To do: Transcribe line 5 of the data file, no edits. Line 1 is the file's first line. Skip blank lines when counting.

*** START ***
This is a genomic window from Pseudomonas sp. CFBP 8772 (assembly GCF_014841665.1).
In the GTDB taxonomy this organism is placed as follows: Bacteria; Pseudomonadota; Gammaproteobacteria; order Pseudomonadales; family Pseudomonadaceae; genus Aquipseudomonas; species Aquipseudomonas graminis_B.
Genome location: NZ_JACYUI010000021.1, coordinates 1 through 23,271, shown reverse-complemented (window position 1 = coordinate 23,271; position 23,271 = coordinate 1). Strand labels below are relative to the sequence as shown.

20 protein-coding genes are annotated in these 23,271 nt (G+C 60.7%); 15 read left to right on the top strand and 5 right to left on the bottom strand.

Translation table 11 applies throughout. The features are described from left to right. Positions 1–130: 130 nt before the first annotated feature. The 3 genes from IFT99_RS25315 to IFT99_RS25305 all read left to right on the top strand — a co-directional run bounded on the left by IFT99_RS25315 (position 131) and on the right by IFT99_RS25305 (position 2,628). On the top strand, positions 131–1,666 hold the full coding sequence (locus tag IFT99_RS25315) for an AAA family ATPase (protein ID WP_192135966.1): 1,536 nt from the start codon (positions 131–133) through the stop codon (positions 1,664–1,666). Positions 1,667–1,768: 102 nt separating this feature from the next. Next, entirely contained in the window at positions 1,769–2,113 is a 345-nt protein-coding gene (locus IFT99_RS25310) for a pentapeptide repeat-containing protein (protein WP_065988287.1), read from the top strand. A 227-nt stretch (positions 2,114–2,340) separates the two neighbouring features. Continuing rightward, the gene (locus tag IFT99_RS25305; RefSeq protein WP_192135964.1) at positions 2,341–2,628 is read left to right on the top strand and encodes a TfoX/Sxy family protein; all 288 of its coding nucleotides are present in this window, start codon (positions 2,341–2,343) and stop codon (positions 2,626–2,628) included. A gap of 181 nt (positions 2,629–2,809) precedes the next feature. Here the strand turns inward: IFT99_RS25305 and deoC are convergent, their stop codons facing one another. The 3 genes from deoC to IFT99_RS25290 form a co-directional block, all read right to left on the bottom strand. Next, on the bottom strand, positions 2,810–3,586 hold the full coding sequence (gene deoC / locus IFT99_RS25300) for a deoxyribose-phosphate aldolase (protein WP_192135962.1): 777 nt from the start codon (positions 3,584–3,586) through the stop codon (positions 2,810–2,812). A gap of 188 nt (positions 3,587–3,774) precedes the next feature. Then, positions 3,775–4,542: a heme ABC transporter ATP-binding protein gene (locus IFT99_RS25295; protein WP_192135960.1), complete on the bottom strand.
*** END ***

Translation table 11 applies throughout. The features are described from left to right. Positions 1–130: 130 nt before the first annotated feature. The 3 genes from IFT99_RS25315 to IFT99_RS25305 all read left to right on the top strand — a co-directional run bounded on the left by IFT99_RS25315 (position 131) and on the right by IFT99_RS25305 (position 2,628). On the top strand, positions 131–1,666 hold the full coding sequence (locus tag IFT99_RS25315) for an AAA family ATPase (protein ID WP_192135966.1): 1,536 nt from the start codon (positions 131–133) through the stop codon (positions 1,664–1,666). Positions 1,667–1,768: 102 nt separating this feature from the next. Next, entirely contained in the window at positions 1,769–2,113 is a 345-nt protein-coding gene (locus IFT99_RS25310) for a pentapeptide repeat-containing protein (protein WP_065988287.1), read from the top strand. A 227-nt stretch (positions 2,114–2,340) separates the two neighbouring features. Continuing rightward, the gene (locus tag IFT99_RS25305; RefSeq protein WP_192135964.1) at positions 2,341–2,628 is read left to right on the top strand and encodes a TfoX/Sxy family protein; all 288 of its coding nucleotides are present in this window, start codon (positions 2,341–2,343) and stop codon (positions 2,626–2,628) included. A gap of 181 nt (positions 2,629–2,809) precedes the next feature. Here the strand turns inward: IFT99_RS25305 and deoC are convergent, their stop codons facing one another. The 3 genes from deoC to IFT99_RS25290 form a co-directional block, all read right to left on the bottom strand. Next, on the bottom strand, positions 2,810–3,586 hold the full coding sequence (gene deoC / locus IFT99_RS25300) for a deoxyribose-phosphate aldolase (protein WP_192135962.1): 777 nt from the start codon (positions 3,584–3,586) through the stop codon (positions 2,810–2,812). A gap of 188 nt (positions 3,587–3,774) precedes the next feature. Then, positions 3,775–4,542: a heme ABC transporter ATP-binding protein gene (locus IFT99_RS25295; protein WP_192135960.1), complete on the bottom strand.